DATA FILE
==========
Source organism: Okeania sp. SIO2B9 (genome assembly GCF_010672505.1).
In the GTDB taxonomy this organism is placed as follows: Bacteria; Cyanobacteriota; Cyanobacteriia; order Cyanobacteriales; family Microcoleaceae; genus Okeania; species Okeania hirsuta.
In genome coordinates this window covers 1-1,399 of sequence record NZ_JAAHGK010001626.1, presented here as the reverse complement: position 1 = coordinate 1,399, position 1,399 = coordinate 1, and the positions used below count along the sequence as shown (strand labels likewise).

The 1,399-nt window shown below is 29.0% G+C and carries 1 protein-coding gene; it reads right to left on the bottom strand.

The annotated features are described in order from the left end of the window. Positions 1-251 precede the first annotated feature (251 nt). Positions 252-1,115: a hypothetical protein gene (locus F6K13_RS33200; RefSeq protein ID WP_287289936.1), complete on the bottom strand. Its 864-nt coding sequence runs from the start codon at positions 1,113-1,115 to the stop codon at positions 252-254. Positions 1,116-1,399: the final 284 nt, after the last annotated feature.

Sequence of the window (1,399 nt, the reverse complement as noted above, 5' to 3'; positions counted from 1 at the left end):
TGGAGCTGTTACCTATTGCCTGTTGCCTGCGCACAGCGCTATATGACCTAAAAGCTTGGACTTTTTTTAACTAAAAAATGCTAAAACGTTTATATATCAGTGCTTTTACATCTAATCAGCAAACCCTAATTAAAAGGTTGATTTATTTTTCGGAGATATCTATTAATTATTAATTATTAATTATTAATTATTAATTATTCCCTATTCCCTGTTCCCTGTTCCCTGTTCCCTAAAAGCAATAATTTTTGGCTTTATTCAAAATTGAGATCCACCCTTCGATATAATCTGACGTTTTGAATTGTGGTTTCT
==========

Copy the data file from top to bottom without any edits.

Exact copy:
Source organism: Okeania sp. SIO2B9 (genome assembly GCF_010672505.1).
In the GTDB taxonomy this organism is placed as follows: Bacteria; Cyanobacteriota; Cyanobacteriia; order Cyanobacteriales; family Microcoleaceae; genus Okeania; species Okeania hirsuta.
In genome coordinates this window covers 1-1,399 of sequence record NZ_JAAHGK010001626.1, presented here as the reverse complement: position 1 = coordinate 1,399, position 1,399 = coordinate 1, and the positions used below count along the sequence as shown (strand labels likewise).

The 1,399-nt window shown below is 29.0% G+C and carries 1 protein-coding gene; it reads right to left on the bottom strand.

The annotated features are described in order from the left end of the window. Positions 1-251 precede the first annotated feature (251 nt). Positions 252-1,115: a hypothetical protein gene (locus F6K13_RS33200; RefSeq protein ID WP_287289936.1), complete on the bottom strand. Its 864-nt coding sequence runs from the start codon at positions 1,113-1,115 to the stop codon at positions 252-254. Positions 1,116-1,399: the final 284 nt, after the last annotated feature.

Sequence of the window (1,399 nt, the reverse complement as noted above, 5' to 3'; positions counted from 1 at the left end):
TGGAGCTGTTACCTATTGCCTGTTGCCTGCGCACAGCGCTATATGACCTAAAAGCTTGGACTTTTTTTAACTAAAAAATGCTAAAACGTTTATATATCAGTGCTTTTACATCTAATCAGCAAACCCTAATTAAAAGGTTGATTTATTTTTCGGAGATATCTATTAATTATTAATTATTAATTATTAATTATTAATTATTCCCTATTCCCTGTTCCCTGTTCCCTGTTCCCTAAAAGCAATAATTTTTGGCTTTATTCAAAATTGAGATCCACCCTTCGATATAATCTGACGTTTTGAATTGTGGTTTCT